Flying with Eric was perhaps the final selling point that convinced me to go the constant-speed route.  The climb performance was great, but it was very easy to get to redline RPM in cruise speeds.  This meant reducing the throttle to keep the prop speed down, which of course means slower cruise speed.  The mudbug is still a great machine with amazing performance, but it has a very broad speed envelope, and as such it requires quite a bit of compromise to keep a single fixed-pitch prop well-suited to the entire range.

Eric took us south to show us his neighborhood and the coast, and he let Tabitha do some flying.  At the time she had only had one or two recent instruction flights, so she was still very new to flying.  She first noticed how much more responsive the BH is when compared to the Skyhawk that she had been flying.  The ailerons and pitch are much more crisp, and the rudder won’t let you forget that it’s there.  I would compare the feel of the controls more to something like the Luscombe or Taylorcraft that I have flown in the past.  When we switched seats, Eric let me do some slow flight and stalls.  He has not been able to extend the flaps to the 50-degree setting, simply because it is too dificult to get the lever to that position.  Eric’s not built as a weak type of guy, so that should tell you something about how much effort is required!  In fact, he had a good point when he said that he’s reluctant to try too hard to get the flaps to that position, since if he is successful, he may not be able to retract them.  So we deployed the flaps to 40 degrees (which is still an extreme amount of deflection), added power, and watched the pitch angle climb as the speed went down.  Holding altitude during this transition was easy for me, even on the first try.  I was surprised by the responsiveness of the controls even at such low speeds.  We just plowed along at low speed for a little while, making some turns.  The airplane flew well at those speeds, though it was a hand-foot affair, just as it was at higher speeds.  The stall itself was a non-event, just as others have described it.  I wasn’t sure if I could believe Budd’s hype about the low-speed handling characteristics of the BH, but let me tell you, it’s true.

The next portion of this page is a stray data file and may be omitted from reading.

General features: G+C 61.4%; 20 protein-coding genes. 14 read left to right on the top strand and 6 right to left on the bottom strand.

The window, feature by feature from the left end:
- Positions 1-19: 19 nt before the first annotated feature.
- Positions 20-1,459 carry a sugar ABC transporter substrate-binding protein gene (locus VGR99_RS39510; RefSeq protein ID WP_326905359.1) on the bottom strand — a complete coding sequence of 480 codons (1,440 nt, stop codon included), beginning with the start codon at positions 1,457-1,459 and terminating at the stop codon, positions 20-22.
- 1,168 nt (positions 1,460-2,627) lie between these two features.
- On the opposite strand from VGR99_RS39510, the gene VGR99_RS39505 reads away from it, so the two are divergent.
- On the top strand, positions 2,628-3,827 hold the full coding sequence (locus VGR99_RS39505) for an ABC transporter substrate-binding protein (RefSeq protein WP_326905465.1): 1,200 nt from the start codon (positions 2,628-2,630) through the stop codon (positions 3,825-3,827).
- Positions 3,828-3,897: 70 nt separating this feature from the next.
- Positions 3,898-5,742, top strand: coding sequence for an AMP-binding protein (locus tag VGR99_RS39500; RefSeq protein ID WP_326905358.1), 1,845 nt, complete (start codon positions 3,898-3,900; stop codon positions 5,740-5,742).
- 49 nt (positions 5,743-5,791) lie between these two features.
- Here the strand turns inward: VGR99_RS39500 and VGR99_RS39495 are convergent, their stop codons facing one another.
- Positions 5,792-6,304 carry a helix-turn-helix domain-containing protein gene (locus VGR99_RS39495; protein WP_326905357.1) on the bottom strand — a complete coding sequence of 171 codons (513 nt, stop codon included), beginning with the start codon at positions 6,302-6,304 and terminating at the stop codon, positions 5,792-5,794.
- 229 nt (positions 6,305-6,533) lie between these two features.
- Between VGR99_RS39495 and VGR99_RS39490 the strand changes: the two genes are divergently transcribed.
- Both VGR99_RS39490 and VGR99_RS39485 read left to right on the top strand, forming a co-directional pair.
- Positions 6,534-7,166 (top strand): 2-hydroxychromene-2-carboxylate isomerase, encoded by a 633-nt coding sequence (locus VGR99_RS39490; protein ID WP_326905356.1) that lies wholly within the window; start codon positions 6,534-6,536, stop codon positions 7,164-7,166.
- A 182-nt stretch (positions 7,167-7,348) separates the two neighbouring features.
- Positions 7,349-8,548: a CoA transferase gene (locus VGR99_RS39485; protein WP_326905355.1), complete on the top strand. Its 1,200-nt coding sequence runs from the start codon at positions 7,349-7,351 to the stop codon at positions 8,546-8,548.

Here are a few other observations that I remember from flying with Eric.  First, the BH seems to be the kind of airplane that will take an hour or two to get used to before I become graceful with the coordination of aileron and rudder inputs.  I felt the same way about the lighter classics that I have mentioned above.  Riding in the back seat with the windows open gets pretty windy.  In the front seat, it’s loud but nice at putt-around speeds.  The cockpit visibility is excellent, and the BH will make a great occasional aerial photography platform.  The stick-time handling of the BH is good enough to enjoy the flying just for the sake of flying.  I wouldn’t say the same thing about any Cessna product that I have flown, though I would say the same thing about the Citabria and Beechcraft airplanes that I have flown.  The cockpit is very roomy and not cramped at all.  The noise level of Eric’s straight pipes and no noise insulation is still acceptable, at least for the short time that we flew.  10 hours per day of cross country might change my mind.  The 360 is plenty of power. 

We were very greatful for a chance to get to see the Bearhawk in action!  This was just another example of Eric’s great generosity and promotion of the Bearhawk.  He’s a great asset to the homebuilding world!

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Hours Logged This Session:
Total Hours: 1883.75